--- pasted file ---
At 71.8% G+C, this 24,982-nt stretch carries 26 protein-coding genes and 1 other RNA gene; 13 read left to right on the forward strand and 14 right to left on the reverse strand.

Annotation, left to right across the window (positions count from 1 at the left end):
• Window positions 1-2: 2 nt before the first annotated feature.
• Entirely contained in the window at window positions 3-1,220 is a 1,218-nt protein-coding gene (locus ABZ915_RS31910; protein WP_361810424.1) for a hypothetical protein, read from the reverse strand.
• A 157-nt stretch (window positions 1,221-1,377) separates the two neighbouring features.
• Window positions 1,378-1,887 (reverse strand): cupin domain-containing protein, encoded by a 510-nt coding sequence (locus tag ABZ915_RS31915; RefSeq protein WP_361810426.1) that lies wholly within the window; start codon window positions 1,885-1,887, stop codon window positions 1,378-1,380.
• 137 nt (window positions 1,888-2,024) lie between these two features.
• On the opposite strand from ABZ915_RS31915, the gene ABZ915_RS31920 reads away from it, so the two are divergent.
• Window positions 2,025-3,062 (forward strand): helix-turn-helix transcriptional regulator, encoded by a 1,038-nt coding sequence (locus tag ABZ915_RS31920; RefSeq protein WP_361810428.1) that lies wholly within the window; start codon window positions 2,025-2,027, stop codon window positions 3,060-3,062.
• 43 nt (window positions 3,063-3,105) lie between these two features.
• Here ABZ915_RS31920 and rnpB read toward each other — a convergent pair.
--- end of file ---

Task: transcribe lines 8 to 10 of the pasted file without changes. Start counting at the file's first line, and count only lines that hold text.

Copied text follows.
• On the opposite strand from ABZ915_RS31915, the gene ABZ915_RS31920 reads away from it, so the two are divergent.
• Window positions 2,025-3,062 (forward strand): helix-turn-helix transcriptional regulator, encoded by a 1,038-nt coding sequence (locus tag ABZ915_RS31920; RefSeq protein WP_361810428.1) that lies wholly within the window; start codon window positions 2,025-2,027, stop codon window positions 3,060-3,062.
• 43 nt (window positions 3,063-3,105) lie between these two features.